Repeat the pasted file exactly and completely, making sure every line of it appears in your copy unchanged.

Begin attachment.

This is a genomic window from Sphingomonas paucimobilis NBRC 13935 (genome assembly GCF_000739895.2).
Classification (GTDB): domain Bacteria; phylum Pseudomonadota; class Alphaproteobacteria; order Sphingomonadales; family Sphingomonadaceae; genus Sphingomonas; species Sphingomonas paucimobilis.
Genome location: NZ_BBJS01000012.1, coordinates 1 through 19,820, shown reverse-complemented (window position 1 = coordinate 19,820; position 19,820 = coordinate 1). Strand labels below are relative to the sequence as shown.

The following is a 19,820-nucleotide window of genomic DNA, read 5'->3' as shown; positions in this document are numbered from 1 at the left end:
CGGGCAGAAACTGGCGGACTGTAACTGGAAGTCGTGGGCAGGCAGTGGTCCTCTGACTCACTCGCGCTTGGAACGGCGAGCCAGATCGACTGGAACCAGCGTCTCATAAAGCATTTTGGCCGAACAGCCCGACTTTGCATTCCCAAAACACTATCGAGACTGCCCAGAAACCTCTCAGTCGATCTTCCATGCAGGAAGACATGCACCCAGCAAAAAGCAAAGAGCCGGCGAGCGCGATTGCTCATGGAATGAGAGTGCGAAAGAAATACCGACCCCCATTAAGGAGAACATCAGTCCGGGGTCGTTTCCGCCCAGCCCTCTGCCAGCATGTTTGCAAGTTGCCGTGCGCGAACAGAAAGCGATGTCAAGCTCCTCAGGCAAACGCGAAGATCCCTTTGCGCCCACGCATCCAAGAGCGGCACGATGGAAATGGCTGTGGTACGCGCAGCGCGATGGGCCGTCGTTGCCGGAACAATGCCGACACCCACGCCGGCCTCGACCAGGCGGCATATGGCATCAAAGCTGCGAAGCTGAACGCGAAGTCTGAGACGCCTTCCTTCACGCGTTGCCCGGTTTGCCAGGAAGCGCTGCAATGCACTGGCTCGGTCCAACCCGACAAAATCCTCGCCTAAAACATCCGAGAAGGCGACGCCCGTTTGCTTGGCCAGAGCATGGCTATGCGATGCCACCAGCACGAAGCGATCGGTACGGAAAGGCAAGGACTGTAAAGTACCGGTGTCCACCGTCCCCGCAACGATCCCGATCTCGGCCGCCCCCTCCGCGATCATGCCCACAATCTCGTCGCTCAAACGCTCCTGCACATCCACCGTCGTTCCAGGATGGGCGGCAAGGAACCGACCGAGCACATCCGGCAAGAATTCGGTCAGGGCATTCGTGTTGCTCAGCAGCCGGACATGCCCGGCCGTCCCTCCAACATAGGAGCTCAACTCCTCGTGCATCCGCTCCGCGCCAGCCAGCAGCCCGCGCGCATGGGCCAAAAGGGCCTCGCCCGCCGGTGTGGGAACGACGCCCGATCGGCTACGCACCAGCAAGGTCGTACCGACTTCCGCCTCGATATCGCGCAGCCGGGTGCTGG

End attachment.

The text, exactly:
This is a genomic window from Sphingomonas paucimobilis NBRC 13935 (genome assembly GCF_000739895.2).
Classification (GTDB): domain Bacteria; phylum Pseudomonadota; class Alphaproteobacteria; order Sphingomonadales; family Sphingomonadaceae; genus Sphingomonas; species Sphingomonas paucimobilis.
Genome location: NZ_BBJS01000012.1, coordinates 1 through 19,820, shown reverse-complemented (window position 1 = coordinate 19,820; position 19,820 = coordinate 1). Strand labels below are relative to the sequence as shown.

The following is a 19,820-nucleotide window of genomic DNA, read 5'->3' as shown; positions in this document are numbered from 1 at the left end:
CGGGCAGAAACTGGCGGACTGTAACTGGAAGTCGTGGGCAGGCAGTGGTCCTCTGACTCACTCGCGCTTGGAACGGCGAGCCAGATCGACTGGAACCAGCGTCTCATAAAGCATTTTGGCCGAACAGCCCGACTTTGCATTCCCAAAACACTATCGAGACTGCCCAGAAACCTCTCAGTCGATCTTCCATGCAGGAAGACATGCACCCAGCAAAAAGCAAAGAGCCGGCGAGCGCGATTGCTCATGGAATGAGAGTGCGAAAGAAATACCGACCCCCATTAAGGAGAACATCAGTCCGGGGTCGTTTCCGCCCAGCCCTCTGCCAGCATGTTTGCAAGTTGCCGTGCGCGAACAGAAAGCGATGTCAAGCTCCTCAGGCAAACGCGAAGATCCCTTTGCGCCCACGCATCCAAGAGCGGCACGATGGAAATGGCTGTGGTACGCGCAGCGCGATGGGCCGTCGTTGCCGGAACAATGCCGACACCCACGCCGGCCTCGACCAGGCGGCATATGGCATCAAAGCTGCGAAGCTGAACGCGAAGTCTGAGACGCCTTCCTTCACGCGTTGCCCGGTTTGCCAGGAAGCGCTGCAATGCACTGGCTCGGTCCAACCCGACAAAATCCTCGCCTAAAACATCCGAGAAGGCGACGCCCGTTTGCTTGGCCAGAGCATGGCTATGCGATGCCACCAGCACGAAGCGATCGGTACGGAAAGGCAAGGACTGTAAAGTACCGGTGTCCACCGTCCCCGCAACGATCCCGATCTCGGCCGCCCCCTCCGCGATCATGCCCACAATCTCGTCGCTCAAACGCTCCTGCACATCCACCGTCGTTCCAGGATGGGCGGCAAGGAACCGACCGAGCACATCCGGCAAGAATTCGGTCAGGGCATTCGTGTTGCTCAGCAGCCGGACATGCCCGGCCGTCCCTCCAACATAGGAGCTCAACTCCTCGTGCATCCGCTCCGCGCCAGCCAGCAGCCCGCGCGCATGGGCCAAAAGGGCCTCGCCCGCCGGTGTGGGAACGACGCCCGATCGGCTACGCACCAGCAAGGTCGTACCGACTTCCGCCTCGATATCGCGCAGCCGGGTGCTGG